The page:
- Don’t just lecture, use exercises to test people’s knowledge.
- Let people pursue their own projects, and help them do what they are interested in.
- Articulating knowledge is hard.
- Don’t underestimate the importance of being specific in your CSS. This is a work lesson, too. If you change the color of all the <p> elements, you may accidentally change something you don’t meant to change. When you can use a class or id to limit what elements are being changed, you should do so.
- Always ask people if they understand, and re-explain. Re-explanations aren’t the fault of mentor/mentee, it’s just what must be done.
- Don’t be afraid to show off projects from work and explain how fundamental concepts apply to more complex work. For example, I used an interactive map to explain hover, and a recent interactive on social security (which I have a half-written post about) that features radio buttons to show the difference between setting an element to inline vs. block (if you use the latter, nothing can go next to that element, so labels drop to the next line.)
- Leave some stuff out, don’t throw everything in there at once. At the same time, if you’re asked about something, answer it. This last part is like my parents’ philosophy of not using baby talk with me, but “real” sentences, from a very young age. If you’re going to learn good practices, start early.
- I’m having to relearn indentation now, so I was a stickler for a div’s contents being more indented than the div itself. And it WAS easier to see when something is missing. This is the fault of AP mentors, and I couldn’t be more delighted.
- Most importantly, I gained a real appreciation for how much I learned in the past year. I was explaining things I couldn’t have explained a year ago, and cemented my own knowledge. Can’t wait to get back to it on Monday, I’m even MORE invigorated than usual.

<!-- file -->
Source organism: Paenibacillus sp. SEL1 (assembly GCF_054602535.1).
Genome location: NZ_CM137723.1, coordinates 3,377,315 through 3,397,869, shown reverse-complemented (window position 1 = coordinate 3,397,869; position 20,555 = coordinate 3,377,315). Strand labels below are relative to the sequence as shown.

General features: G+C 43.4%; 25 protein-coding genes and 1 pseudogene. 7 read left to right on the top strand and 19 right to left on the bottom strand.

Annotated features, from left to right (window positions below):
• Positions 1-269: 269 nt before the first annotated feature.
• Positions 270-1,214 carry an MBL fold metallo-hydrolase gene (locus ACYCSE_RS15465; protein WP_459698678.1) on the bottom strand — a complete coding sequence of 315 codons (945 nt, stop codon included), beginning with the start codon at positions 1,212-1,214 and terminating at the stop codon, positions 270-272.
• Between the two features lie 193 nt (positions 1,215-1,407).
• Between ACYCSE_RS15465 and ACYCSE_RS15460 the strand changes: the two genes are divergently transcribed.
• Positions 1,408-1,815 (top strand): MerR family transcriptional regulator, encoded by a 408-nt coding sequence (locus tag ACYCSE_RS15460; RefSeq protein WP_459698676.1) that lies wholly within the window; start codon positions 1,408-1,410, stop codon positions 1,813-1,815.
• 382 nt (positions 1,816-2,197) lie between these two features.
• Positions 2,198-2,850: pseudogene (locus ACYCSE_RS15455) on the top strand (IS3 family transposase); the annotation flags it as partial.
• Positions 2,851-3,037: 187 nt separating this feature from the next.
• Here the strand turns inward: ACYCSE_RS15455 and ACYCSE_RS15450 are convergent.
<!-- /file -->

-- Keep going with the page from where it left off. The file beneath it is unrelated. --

Sounds fun. How can I get in on the awesomeness?
When you hear of future Code With Me workshops, if it happens to be in your area, please volunteer as a mentor if you know about making the Internet. And if you don’t, I think this is one of the best ways to get started that exists. You’ll have fun, learn a lot and join a special community.
Note: You don’t have to make interactive graphics all the time, like some of us do. These skills can help you do this work occasionally, or collaborate more effectively with others. I certainly don’t mean to pressure people, or discount other fields of journalism. But as someone who traffics in information, I feel like more knowledge is always a good thing — for one reason or another.
We need you, we want to help you and we want to work together to serve the world with the best information we can. Whether mentor or student, we’ll both learn something and pay it forward during the workshop days, and far into the future. It’s essential. We journocoders can’t wait for you to join us, so please do.